Fly Fishing For Crappie – Techniques, Gear, and Flies

Fly Fishing For Crappie – Techniques, Gear, and Flies

Fly Fishing For Crappie – Techniques, Gear, and Flies – Crappie are an excellent fly-fishing target, and, oddly, you don’t see them more often. They’re a very popular panfish that’s usually caught with ultra-light spinning gear. Crappie lures frequently resemble flies that we fly fishermen use all the time. A basic spin casting marabou crappie jig is made using an ultra-light jig, chenille, and a bit of marabou.

Variety of Crappie

Crappie is divided into two species. Crappie, both black and white.

Because Black crappies are the most common fish in my area, the information following is tailored to them. However, white Crappie are similar enough; in my opinion, the techniques and flies listed below should work just as well when flying fishing for them.

When and where should you go crappie fishing?

Spring

When it comes to seasonality, spring is by far the most convenient time to go crappie fishing. This is especially true if you’re wading or fishing from the beach (as most fly anglers do). In addition, Crappie goes to shallow water to mate in the spring, making them easy fly fishing targets.

Crappie season comes in well between ice out and more popular sport fish species opening if you’re a warm water angler. During this time, the season for gamefish such as bass, pike, and walleye is usually closed. So you are making Crappie the ideal fish to brighten up an otherwise dreary fishing season!

It’s a different story if you reside near a body of water where trout can be found. The arrival of shallow-water Crappie coincides with some excellent spring trout fishing. Anglers who are dedicated to trout fishing may have to give up some trout time to pursue Crappie.

So, where do you go in the spring to catch Crappie? Crappie are triggered to spawn when the water temperature rises to a certain level. When temperatures reach around ten °C (50°F) – 15°C (60°F), they will begin to migrate inshore, with breeding activity peaking around 20°C (68F). Wait for two or three days of warm, bright weather to see the most activity from the fish. Then, during early spring, a day or two of chilly, gloomy weather will drive Crappie back into deeper water.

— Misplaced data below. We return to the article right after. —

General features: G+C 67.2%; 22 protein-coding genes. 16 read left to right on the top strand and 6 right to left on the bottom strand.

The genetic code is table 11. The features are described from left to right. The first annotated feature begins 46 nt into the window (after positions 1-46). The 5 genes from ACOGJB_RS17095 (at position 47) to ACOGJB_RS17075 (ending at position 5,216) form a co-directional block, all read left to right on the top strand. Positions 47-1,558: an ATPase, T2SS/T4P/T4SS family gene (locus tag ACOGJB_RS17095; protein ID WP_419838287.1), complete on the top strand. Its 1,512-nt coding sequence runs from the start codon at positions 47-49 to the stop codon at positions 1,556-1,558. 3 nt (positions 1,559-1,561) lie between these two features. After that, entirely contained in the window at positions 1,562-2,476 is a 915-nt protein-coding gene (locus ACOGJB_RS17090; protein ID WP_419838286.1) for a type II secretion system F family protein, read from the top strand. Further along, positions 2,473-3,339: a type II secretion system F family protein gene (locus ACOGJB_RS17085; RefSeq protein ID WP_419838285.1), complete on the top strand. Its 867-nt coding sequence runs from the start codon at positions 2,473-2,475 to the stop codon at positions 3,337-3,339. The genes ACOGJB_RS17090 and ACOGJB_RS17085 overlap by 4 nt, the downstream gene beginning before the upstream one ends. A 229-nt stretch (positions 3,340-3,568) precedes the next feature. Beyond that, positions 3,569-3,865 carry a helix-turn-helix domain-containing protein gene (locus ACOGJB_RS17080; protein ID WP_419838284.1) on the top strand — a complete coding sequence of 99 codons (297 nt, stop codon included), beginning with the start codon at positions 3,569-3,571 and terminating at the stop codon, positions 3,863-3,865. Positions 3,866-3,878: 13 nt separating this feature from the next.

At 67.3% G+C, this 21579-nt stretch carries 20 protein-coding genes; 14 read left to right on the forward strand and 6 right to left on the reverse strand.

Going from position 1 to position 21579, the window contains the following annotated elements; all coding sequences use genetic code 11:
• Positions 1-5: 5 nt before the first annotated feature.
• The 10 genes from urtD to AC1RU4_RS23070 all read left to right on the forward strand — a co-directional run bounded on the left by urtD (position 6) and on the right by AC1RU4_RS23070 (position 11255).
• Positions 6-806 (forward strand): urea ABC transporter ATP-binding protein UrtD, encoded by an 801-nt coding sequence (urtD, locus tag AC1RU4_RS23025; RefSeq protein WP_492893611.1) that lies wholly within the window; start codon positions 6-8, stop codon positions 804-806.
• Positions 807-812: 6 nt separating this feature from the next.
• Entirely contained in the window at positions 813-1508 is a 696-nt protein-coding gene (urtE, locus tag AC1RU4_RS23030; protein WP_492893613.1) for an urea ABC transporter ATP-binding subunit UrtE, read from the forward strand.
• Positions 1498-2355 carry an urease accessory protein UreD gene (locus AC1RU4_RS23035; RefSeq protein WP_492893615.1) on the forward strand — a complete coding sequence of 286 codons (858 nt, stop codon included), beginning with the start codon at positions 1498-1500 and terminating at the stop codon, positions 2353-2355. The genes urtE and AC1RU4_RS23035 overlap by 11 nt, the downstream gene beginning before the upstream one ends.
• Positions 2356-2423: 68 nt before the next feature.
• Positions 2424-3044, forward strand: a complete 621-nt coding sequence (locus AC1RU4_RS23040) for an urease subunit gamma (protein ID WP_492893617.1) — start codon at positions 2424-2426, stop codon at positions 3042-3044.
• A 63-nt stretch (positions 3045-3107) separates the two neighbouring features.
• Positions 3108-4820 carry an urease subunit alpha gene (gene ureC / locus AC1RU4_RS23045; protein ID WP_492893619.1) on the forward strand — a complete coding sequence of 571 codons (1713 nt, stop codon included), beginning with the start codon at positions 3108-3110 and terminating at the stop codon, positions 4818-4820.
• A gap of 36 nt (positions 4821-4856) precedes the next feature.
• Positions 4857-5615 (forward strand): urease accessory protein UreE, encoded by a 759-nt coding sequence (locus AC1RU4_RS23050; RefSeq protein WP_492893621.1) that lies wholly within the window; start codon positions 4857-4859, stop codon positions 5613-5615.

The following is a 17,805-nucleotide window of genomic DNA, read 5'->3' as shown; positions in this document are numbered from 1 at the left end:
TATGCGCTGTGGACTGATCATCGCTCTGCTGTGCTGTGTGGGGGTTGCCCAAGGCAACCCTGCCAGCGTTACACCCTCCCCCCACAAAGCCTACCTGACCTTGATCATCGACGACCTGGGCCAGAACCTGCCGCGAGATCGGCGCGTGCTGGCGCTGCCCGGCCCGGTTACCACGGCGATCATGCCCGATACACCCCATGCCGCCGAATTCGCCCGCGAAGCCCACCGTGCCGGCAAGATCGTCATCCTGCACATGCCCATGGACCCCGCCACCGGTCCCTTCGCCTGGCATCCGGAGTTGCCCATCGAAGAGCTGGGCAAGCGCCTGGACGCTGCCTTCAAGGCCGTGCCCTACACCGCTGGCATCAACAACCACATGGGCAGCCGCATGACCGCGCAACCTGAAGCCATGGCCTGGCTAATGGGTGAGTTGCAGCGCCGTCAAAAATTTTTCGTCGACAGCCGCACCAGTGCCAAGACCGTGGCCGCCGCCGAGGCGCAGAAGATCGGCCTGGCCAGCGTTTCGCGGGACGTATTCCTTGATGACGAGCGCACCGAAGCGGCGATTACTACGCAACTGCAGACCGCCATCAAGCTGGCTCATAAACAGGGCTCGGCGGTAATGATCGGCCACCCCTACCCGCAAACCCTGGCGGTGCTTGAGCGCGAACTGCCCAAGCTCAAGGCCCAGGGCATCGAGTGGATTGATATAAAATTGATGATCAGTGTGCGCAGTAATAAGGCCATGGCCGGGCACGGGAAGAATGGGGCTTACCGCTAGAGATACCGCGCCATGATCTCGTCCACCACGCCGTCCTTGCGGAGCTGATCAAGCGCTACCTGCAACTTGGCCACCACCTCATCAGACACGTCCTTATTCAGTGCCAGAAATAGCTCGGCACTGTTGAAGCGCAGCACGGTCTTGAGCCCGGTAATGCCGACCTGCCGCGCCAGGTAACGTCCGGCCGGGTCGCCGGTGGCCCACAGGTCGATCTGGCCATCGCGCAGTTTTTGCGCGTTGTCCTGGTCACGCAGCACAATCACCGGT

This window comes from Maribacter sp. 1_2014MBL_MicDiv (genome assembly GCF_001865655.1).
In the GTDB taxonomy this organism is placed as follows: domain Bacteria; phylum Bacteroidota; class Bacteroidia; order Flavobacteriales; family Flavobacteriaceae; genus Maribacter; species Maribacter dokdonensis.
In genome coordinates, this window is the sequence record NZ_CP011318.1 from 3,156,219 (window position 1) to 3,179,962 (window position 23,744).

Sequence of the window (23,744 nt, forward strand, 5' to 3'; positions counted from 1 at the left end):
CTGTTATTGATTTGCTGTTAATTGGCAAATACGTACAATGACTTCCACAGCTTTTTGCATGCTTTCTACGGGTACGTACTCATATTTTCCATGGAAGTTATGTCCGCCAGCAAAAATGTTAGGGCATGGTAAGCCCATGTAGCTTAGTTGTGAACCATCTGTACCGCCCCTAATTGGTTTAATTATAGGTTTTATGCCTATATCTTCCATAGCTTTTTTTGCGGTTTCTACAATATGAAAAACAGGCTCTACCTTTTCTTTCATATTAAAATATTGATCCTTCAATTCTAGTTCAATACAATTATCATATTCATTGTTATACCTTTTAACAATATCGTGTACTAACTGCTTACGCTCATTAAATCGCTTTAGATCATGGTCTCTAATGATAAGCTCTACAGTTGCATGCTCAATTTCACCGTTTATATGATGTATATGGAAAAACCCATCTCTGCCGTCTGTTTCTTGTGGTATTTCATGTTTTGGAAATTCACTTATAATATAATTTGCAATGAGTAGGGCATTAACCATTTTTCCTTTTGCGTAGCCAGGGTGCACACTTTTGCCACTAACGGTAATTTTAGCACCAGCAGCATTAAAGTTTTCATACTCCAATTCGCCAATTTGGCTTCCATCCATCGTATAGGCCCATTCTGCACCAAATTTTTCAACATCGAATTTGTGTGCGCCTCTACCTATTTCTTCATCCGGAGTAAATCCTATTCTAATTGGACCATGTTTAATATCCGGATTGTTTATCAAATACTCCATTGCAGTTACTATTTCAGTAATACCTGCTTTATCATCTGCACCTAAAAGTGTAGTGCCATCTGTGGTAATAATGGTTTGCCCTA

Look for regions that warm up first since they’ll seek out this warmer water to spawn. Crappies can be found in calm back bays or dam overflows in the spring (look for warm surface runoff, not dams that release water from the dam’s base). It’s also a plus if the water is protected from the wind.

The remaining months of the year

You’ll have to look for deeper water for the rest of the season. The majority of the year, black crappies are found in open water or near deeper structures. When chasing Crappie in the summer and fall, having a boat is a significant advantage. Looks for structure, especially huge branches and downed trees. They can also be seen suspended in the water column or in proximity to dense plants. Weedless Flies are excellent when fishing in dense foliage.

Selection of Crappie Flies

Crappie are not picky eaters, and they will take a wide variety of flies. Even so, I’ve discovered that throwing streamers is the most successful approach to catch Crappie. Because they eat a lot of small baitfish, this is the case.

There’s no need to get too technical while choosing flies. The most fruitful fly patterns for me have been woolly buggers, seal fur leeches, and marabou leeches, which make up the majority of my crappie fly box. In the picture at the top of this post, you can see a small pink BH seal fur leech, a fantastic crappie fly pattern!

Crappie love to approach their prey from below. Therefore, you want the fly to be above the fish while you’re delivering it. Floating lines and light-weighted flies are great for streamer fishing.